Mount Tabor Methodist Episcopal Church (West Liberty, Ohio)

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Mt. Tabor Church Building, Cemetery and Hitching Lot
Mt. Tabor Church Building and Cemetery.jpg
Southern side of the church, seen from the cemetery
Mount Tabor Methodist Episcopal Church (West Liberty, Ohio) is located in Ohio
Mount Tabor Methodist Episcopal Church (West Liberty, Ohio)
Location State Route 245, 300 metres (980 ft) south of its junction with Mt. Tabor Rd., Salem Township, Champaign County, Ohio
Nearest city West Liberty
Coordinates 40°13′44″N 83°41′38″W / 40.22889°N 83.69389°W / 40.22889; -83.69389Coordinates: 40°13′44″N 83°41′38″W / 40.22889°N 83.69389°W / 40.22889; -83.69389
Area 4.8 acres (1.9 ha)
Built 1881
Architectural style Gothic Revival
Governing body Local
NRHP Reference # 95001329[1]
Added to NRHP November 22, 1995

The Mount Tabor Methodist Episcopal Church is a historic church building located along State Route 245 near West Liberty in Salem Township, Champaign County, Ohio, United States. Built in 1881 in the Gothic Revival style of architecture, it served a congregation formed in the 1810s. This congregation of the Methodist Episcopal Church worshipped in at least three different buildings before its closure.

Organic history[edit]

Methodism was established in Salem Township in 1814, and the congregation's first church building, a log structure, was constructed in 1816.[2]:514 Beginning in that year and continuing for several more years, significant camp meetings were held at the church.[2]:507 Among those who attended these meetings was Simon Kenton, who seems to have been present for a meeting in 1820. In attendance for an 1818 meeting was John W. Ogden, then a six-year-old boy; reminiscing sixty years later, he wrote:[2]:509

A large company was collected on and around the preacher's stand; nearly all were standing on their feet, some on benches, some on chairs and some on the ground. It seemed that all were engaged, either in preaching, singing, praying, shouting, crying or laughing; had never beheld such a scene. The jerks were then a common exercise at the Methodist meetings; the young women were mostly affected in this way. Stout young women would be taken with the jerks, and it would seem they would be jerked to pieces; their long hair would come down on their shoulders and become disheveled, and, in their jerking, would crack like a wagon whip; and sometimes they would fall down, backward, or in any way, over the rough benches or logs and lay for hours in a state of apparent suspension of life, and, after awhile [sic?], get up all well.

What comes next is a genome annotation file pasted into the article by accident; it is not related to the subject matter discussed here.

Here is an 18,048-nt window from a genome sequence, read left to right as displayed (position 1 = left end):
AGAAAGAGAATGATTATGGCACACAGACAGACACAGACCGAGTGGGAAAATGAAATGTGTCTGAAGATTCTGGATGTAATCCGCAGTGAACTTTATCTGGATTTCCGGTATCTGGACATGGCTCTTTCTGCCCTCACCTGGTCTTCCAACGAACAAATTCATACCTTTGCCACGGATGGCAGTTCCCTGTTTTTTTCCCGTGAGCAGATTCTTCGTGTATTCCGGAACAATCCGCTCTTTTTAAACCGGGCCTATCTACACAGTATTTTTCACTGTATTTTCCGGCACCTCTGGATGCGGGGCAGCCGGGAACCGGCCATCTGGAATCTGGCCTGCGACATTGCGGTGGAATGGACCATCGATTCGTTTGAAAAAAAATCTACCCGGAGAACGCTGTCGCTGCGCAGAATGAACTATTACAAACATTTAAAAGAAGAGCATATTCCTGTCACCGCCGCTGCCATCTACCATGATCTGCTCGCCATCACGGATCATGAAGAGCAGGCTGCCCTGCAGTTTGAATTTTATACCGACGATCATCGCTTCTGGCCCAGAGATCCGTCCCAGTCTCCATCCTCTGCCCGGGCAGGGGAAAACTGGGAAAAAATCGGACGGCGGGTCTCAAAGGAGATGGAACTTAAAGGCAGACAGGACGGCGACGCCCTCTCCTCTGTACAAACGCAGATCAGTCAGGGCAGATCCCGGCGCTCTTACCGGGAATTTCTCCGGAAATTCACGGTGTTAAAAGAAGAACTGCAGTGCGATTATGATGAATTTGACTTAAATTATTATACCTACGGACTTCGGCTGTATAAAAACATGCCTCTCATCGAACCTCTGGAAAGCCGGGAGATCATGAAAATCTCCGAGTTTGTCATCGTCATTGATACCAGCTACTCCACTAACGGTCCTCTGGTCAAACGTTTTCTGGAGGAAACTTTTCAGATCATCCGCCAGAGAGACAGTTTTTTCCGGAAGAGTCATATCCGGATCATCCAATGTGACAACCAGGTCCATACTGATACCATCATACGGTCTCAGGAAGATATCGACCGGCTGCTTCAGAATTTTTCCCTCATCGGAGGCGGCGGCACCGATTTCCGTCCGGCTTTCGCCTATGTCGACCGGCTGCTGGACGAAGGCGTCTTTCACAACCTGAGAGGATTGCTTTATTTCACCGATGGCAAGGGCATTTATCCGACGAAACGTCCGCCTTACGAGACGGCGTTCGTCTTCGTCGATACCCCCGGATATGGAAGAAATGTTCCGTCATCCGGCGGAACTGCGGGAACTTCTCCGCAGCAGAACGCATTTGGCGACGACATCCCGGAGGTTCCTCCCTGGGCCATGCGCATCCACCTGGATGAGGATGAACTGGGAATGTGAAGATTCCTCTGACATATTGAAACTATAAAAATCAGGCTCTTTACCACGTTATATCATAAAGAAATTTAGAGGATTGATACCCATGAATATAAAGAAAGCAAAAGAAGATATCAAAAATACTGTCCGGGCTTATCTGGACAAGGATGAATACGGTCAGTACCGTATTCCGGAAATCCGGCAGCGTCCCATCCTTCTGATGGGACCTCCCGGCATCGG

John W. Ogden. The History of Champaign County, Ohio. Chicago: Beers, 1881, 509.

Architectural history[edit]

Among the leading members of Mount Tabor church in its earliest years was the family of Nathaniel and Ann Hunter; natives of Greenbrier County, Virginia, they relocated to Salem Township in 1814. When the first church building was erected in 1816, Nathaniel and his four sons contributed greatly to the construction effort, and they were equally generous in the later construction of two successive brick structures at the site.[2]:515 Built in 1881, the final structure was a Gothic Revival church built primarily of brick on a stone foundation, topped with a slate roof, and ornamented with wooden elements.[3] Like many other committed members of the church, this family — parents, all four sons, and all five daughters — is all buried at the adjacent cemetery.[2]:515-516

Cemetery[edit]

A Revolutionary War veteran's grave at Mount Tabor

From the Mount Tabor society's earliest years, members buried their dead near the site of the present church. The earliest recorded burial on the site of the church's cemetery is that of a child who died in 1811; at that time, there were no plans to use the ground for religious purposes.[2]:514 Individuals from many generations since have been buried in the cemetery: among the graves are those of veterans of the American Revolutionary War through World War II. Among the grave markers are three fashioned from cast zinc; these are highly distinctive, for zinc markers were only manufactured for a few years near the end of the nineteenth century.[4]

Recognition[edit]

In 1995, the Mount Tabor Methodist Episcopal Church, its cemetery, and an associated hitching lot were listed together on the National Register of Historic Places, due primarily to their architectural significance.[1] This designation is unusual, for both religious properties and cemeteries must pass higher standards than most other properties to be eligible for inclusion on the National Register.[5]

References[edit]

  1. ^ a b "National Register Information System". National Register of Historic Places. National Park Service. 2009-03-13. 
  2. ^ a b c d e f Ogden, John W. The History of Champaign County, Ohio. Chicago: Beers, 1881.
  3. ^ Mt. Tabor Church Building, Cemetery and Hitching Lot, Ohio Historical Society, 2007. Accessed 2010-05-06.
  4. ^ Mt. Tabor Church / Mt. Tabor Cemetery, historical marker, Ohio Historical Society, 2004. Accessed 2010-05-06.
  5. ^ National Register Criteria for Evaluation, National Park Service. Accessed 2010-05-06.